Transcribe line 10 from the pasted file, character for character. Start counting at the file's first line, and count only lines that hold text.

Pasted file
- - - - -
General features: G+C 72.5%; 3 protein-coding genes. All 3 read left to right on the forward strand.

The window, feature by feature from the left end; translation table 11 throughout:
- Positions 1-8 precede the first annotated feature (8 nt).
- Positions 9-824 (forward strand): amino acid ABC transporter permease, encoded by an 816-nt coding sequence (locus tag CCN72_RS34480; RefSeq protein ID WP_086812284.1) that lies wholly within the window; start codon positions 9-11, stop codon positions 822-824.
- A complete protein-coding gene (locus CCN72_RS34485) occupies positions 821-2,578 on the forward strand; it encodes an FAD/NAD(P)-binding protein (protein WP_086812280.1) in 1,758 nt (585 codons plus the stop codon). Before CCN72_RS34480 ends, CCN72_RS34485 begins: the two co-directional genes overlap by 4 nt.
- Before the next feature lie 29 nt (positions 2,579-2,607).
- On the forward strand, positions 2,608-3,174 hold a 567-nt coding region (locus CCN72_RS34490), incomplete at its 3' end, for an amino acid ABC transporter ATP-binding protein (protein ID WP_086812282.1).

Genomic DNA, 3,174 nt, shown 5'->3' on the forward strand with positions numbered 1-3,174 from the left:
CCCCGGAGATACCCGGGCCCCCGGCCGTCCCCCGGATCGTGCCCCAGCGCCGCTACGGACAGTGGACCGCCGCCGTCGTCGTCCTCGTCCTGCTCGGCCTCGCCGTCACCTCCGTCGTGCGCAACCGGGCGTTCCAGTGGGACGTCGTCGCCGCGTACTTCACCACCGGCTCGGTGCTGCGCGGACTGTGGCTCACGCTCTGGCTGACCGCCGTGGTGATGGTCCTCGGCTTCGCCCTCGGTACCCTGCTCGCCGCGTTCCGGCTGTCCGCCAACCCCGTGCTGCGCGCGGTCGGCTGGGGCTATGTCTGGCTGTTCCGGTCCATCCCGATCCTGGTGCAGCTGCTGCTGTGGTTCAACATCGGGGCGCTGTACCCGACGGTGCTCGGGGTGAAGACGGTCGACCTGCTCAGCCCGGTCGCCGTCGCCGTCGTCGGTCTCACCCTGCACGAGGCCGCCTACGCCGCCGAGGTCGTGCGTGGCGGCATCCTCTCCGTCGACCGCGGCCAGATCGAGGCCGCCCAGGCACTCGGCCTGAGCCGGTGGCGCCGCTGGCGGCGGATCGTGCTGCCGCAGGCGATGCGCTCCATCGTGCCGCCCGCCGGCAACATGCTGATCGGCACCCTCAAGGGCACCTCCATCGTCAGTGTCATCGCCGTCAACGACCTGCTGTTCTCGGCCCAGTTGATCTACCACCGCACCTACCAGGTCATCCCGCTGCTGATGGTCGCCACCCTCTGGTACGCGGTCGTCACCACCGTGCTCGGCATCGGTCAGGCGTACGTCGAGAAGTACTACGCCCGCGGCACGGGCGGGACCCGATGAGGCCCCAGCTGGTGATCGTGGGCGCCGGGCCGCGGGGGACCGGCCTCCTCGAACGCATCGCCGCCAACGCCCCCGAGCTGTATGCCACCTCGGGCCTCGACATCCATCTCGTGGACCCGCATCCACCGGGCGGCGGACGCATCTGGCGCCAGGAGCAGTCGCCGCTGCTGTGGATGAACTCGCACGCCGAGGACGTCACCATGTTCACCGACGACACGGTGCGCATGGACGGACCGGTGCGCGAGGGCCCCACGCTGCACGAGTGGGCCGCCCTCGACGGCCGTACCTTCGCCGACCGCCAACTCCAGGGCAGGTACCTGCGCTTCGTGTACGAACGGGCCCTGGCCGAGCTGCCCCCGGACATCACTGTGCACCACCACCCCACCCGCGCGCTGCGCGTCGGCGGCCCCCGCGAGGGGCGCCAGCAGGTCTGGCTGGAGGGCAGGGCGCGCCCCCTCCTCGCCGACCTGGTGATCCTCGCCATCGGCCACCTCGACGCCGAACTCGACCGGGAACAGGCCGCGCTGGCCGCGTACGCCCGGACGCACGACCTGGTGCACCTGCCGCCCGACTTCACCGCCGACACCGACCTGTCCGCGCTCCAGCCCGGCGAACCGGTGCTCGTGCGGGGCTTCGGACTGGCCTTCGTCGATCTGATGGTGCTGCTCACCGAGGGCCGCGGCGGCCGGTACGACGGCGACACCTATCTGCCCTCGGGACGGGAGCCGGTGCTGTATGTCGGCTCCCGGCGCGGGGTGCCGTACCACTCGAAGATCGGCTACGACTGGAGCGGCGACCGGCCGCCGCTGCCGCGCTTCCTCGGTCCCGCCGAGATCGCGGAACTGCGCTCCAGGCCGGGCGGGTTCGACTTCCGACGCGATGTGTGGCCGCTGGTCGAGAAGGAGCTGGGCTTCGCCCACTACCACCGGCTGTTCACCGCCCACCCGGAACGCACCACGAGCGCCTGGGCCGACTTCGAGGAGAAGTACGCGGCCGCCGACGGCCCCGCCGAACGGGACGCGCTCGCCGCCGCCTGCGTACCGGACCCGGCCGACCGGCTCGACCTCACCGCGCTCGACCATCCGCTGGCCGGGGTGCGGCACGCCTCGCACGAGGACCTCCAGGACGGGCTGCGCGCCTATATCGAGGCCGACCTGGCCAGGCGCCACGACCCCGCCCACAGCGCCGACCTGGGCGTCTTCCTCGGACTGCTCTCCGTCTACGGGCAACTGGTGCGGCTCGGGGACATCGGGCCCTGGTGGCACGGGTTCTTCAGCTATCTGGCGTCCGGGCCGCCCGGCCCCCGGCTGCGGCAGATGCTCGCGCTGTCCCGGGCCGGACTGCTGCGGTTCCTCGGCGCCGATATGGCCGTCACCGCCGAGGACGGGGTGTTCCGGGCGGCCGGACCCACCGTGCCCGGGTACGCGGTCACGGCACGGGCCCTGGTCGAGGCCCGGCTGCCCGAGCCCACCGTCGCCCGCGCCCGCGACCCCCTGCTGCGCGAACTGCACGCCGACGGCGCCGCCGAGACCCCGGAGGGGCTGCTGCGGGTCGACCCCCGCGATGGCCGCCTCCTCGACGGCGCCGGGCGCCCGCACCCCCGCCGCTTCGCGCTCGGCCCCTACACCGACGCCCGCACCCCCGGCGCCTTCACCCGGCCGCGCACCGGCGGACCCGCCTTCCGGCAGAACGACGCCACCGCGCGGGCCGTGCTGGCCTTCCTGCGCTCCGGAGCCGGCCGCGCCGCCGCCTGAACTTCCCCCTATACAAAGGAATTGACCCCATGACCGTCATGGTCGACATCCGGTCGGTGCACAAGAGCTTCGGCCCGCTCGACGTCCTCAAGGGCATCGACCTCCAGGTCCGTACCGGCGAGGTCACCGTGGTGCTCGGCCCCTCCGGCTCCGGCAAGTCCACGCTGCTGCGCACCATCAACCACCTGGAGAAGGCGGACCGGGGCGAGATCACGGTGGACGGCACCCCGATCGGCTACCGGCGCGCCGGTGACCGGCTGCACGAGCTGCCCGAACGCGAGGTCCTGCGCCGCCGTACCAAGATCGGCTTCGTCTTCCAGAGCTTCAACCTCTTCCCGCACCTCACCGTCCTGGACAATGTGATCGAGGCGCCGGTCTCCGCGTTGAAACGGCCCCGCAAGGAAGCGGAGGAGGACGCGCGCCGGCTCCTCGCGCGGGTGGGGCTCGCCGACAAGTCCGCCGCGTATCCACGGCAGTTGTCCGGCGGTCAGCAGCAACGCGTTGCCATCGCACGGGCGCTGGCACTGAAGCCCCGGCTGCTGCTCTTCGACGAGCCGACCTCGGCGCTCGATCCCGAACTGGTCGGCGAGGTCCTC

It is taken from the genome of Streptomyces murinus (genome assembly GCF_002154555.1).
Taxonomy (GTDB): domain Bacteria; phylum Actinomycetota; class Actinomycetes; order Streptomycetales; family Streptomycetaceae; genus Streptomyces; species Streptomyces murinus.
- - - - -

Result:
It is taken from the genome of Streptomyces murinus (genome assembly GCF_002154555.1).